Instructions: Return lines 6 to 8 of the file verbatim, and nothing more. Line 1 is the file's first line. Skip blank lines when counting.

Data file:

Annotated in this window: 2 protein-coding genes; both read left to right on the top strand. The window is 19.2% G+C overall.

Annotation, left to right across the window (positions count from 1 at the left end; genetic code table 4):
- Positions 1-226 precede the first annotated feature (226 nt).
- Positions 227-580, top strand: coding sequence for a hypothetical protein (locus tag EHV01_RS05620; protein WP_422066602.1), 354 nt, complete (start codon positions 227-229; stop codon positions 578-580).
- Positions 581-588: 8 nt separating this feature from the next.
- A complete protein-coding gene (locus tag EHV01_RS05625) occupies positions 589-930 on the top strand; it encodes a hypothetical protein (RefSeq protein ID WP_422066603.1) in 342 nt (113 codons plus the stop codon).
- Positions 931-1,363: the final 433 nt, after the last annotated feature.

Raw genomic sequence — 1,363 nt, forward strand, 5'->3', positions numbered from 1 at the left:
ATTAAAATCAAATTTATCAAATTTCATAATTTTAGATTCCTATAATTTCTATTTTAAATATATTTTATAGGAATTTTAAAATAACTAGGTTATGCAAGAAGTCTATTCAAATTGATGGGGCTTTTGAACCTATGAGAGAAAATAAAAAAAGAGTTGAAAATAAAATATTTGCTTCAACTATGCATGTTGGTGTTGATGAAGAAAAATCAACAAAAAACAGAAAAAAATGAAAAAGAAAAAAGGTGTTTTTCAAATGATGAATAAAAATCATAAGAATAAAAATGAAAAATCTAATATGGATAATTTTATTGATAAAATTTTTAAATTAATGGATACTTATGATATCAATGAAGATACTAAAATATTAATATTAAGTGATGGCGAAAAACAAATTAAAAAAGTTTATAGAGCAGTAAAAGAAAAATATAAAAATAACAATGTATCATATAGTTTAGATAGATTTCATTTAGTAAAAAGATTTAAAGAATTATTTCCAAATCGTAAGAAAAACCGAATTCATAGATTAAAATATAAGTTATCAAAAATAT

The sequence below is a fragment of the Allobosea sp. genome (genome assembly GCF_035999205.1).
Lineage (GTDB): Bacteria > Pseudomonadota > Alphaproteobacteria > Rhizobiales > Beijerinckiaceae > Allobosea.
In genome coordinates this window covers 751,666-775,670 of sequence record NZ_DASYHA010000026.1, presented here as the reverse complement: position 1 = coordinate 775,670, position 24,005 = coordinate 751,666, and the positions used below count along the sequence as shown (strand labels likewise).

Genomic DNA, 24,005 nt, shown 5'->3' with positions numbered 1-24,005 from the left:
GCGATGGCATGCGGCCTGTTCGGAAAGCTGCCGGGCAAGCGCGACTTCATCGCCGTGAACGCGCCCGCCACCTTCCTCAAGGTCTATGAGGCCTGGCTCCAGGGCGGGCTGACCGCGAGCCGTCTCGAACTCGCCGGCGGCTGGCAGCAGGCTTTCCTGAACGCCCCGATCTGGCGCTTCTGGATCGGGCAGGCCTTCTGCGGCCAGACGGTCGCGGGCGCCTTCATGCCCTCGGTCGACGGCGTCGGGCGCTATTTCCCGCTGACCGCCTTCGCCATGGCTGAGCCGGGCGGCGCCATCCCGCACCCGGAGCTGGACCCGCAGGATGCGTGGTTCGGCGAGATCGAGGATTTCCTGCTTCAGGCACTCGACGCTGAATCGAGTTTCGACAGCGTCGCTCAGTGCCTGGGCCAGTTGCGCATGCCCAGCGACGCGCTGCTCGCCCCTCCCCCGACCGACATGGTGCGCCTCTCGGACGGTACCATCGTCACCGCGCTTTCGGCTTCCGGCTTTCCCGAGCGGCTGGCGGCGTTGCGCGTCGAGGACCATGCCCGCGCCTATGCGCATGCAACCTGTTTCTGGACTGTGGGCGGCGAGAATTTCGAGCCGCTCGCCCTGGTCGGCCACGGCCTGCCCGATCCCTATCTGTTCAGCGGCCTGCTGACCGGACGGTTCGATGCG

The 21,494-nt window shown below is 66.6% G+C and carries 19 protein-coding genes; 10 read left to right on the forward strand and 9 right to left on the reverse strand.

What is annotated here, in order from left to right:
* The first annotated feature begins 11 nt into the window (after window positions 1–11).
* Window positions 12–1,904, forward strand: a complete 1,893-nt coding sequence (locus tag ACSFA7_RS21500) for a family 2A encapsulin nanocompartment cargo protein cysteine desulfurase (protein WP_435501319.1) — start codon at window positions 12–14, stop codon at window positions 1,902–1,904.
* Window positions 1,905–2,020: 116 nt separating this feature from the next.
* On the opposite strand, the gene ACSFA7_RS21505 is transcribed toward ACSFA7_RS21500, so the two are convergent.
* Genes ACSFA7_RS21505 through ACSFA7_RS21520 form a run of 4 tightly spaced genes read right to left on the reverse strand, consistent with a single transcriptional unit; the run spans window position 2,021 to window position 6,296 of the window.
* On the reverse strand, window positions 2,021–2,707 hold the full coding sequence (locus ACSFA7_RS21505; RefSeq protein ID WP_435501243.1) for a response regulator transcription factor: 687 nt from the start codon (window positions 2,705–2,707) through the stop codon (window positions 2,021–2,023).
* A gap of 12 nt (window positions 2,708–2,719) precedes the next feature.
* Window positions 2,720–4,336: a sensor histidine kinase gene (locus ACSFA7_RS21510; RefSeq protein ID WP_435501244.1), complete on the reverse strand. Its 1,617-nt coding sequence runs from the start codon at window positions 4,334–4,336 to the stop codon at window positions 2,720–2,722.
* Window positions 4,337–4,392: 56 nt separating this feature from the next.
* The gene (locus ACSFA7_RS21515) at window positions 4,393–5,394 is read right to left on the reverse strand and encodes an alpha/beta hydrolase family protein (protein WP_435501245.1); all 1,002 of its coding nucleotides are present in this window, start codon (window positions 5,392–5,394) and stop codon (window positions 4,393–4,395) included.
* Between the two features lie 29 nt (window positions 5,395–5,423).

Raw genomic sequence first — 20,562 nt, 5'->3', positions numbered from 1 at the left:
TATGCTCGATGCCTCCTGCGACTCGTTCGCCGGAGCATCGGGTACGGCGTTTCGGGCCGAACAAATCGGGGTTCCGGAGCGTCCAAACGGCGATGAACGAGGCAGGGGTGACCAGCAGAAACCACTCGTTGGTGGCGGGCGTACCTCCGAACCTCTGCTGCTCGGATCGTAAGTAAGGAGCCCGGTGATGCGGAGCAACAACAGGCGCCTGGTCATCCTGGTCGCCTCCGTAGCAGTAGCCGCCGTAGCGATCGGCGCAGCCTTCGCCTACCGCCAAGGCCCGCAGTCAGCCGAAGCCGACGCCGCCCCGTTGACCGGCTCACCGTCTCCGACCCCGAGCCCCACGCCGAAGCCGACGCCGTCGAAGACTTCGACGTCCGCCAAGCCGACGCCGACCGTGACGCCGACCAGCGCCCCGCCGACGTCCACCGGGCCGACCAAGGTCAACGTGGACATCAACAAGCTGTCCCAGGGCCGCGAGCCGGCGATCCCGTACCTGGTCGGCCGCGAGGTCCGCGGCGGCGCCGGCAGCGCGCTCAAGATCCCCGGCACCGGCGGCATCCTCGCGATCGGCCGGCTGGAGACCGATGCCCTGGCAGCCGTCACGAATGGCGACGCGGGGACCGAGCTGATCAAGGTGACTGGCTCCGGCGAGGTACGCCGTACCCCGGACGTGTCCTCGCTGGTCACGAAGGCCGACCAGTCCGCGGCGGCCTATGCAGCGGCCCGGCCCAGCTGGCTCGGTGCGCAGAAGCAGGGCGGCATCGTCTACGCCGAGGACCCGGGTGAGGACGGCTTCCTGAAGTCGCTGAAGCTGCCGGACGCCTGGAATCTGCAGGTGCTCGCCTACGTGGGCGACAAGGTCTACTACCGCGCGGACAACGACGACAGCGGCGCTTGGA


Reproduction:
- A complete protein-coding gene (locus tag EHV01_RS05625) occupies positions 589-930 on the top strand; it encodes a hypothetical protein (RefSeq protein ID WP_422066603.1) in 342 nt (113 codons plus the stop codon).
- Positions 931-1,363: the final 433 nt, after the last annotated feature.

Raw genomic sequence — 1,363 nt, forward strand, 5'->3', positions numbered from 1 at the left: